Less than a year from now, more data — and the “smart” gear that collects and transmits it — will come to European roadways, part of an effort to increase the safety of truck driving.
Specifically, the technology that will start deploying in June 2019 is called the “smart tachograph,” and the general idea behind it is to encourage better enforcement of highway and driving rules, make it harder for drivers to bypass those rules, and potentially use data to otherwise bring more efficiency and safety to the road transport industry.
UL, a company that provides security services to other firms and organizations, took part in the development and approval of the European Union’s (EU’s) new smart tachograph standards. Paul Provenzano, director of Strategic Development at UL, recently spoke with PYMNTS about those standards, and how they could help bring trucking further into the digital economy.
Smart Tachograph Aims
What is the smart tachograph and its associated standards, which have won approval from European authorities? As UL described it, the smart tachograph is a pan-European system for the recording of driving, working and rest times in commercial vehicles. It aims to safeguard minimum working conditions for professional drivers, increase road safety, enhance fair competition in transport, and replace older technology and standards called the digital tachograph.
Drivers work according to a thick rulebook that governs everything, from how long they are allowed to drive — sleepy drivers can cause accidents — to speed and weight limits. All industries have their cheaters, and trucking is no different, with some drivers determined to keep their trucks in operation more than laws and regulations allow, among other infractions. (It was much easier to cheat in the days of paper logs, but some drivers, and their employers, still find ways to do so even with digital safeguards.)
The smart tachograph technology aims to “eliminate driver fraud,” Provenzano said. “What we are hoping to achieve here is ensuring the safety of the driver, and the other people on the road.”
A level of oversight comes from the smart tachograph’s connection to global navigation satellites. Provenzano said the smart tachograph technology, approved in Europe, connects every three hours with a satellite, providing a constant update of a driver’s behavior based on collected data.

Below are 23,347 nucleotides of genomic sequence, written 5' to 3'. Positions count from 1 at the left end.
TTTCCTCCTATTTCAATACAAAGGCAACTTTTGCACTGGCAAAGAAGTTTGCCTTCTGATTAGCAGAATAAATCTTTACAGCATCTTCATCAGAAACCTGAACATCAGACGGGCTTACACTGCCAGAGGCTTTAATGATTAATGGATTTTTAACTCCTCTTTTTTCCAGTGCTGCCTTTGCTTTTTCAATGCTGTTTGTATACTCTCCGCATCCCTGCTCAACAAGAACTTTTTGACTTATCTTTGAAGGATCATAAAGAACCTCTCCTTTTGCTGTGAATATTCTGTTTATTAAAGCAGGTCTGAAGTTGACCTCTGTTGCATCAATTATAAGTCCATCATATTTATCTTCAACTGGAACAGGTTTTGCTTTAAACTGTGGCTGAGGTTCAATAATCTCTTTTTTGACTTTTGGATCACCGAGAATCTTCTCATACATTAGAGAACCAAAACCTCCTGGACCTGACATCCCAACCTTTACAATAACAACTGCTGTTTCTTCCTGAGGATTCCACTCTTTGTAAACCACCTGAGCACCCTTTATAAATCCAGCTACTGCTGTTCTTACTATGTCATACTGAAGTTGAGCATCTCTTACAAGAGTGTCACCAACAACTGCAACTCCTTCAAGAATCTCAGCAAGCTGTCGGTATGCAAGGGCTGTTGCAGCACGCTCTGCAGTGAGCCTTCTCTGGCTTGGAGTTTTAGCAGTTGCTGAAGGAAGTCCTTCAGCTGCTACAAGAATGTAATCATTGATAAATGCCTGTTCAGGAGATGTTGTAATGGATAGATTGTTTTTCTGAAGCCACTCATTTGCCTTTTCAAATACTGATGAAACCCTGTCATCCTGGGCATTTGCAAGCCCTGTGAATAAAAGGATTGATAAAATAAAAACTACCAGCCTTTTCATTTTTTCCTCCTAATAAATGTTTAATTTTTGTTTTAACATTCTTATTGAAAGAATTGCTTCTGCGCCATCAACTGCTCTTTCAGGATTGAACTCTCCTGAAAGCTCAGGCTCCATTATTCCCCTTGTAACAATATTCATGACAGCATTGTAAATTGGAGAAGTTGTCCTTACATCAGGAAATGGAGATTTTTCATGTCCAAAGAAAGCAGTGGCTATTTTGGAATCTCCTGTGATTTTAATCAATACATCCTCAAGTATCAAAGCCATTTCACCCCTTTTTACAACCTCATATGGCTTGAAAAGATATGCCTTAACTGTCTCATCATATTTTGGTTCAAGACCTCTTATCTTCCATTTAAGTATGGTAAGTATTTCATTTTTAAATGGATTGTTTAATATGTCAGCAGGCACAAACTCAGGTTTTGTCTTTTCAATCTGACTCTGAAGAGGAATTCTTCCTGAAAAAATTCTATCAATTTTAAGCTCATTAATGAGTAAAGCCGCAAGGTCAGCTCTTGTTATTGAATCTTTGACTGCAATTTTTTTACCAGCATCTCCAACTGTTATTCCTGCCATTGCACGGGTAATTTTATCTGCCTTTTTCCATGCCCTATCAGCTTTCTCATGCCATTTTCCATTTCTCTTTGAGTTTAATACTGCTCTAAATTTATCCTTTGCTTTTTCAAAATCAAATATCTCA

Toll Booth Checks
The technology can also communicate with tolling systems and the agencies that operate them, and do more than simply facilitate or record the payment of tolls. Provenzano provided an example: A truck might provide some reason for enforcement authorities to be concerned — a trailer that is overweight, for instance, or something more serious — and the communication offered by the smart tachograph technology could give a digital heads-up to workers manning a toll station, which could then result in the truck in question being pulled over and inspected.
The point is “proactive communication with third parties,” he said, which in turn promotes safety for everyone else on the road, not just the driver (not all drivers who break the rules are deliberately cheating, after all).
The importance of the smart tachograph technology and standards go beyond trucking operations in Europe. Like other digital efforts (ePassports, for instance, Provenzano said), it seems all but certain that this EU way to digital trucking operations will influence similar efforts in other areas of the world.
It’s already happened, of course, with the EU’s General Data Protection Regulation (GDPR), which has sparked privacy protection legislative efforts in other regions. In fact, the rules of the GDPR influenced smart tachograph technology and standards, Provenzano said.
“It played a key role in the design and application of this,” he said, adding that the technology had to include protections for certain data involving driver behavior.
So, what’s next? Well, according to Provenzano, it’s too early to say how smart tachograph technology might encourage or play a role in the quickly developing areas of self-driving vehicles — an automotive future that will include the trucking industry. However, fuel payments and invoicing could be tied into smart tachograph technology, and it could better-analyze fuel use and help find new efficiencies and cost savings.
For now, though, European truckers, and the firms and other people involved in that industry, must still embrace the smart tachograph future and see how it works.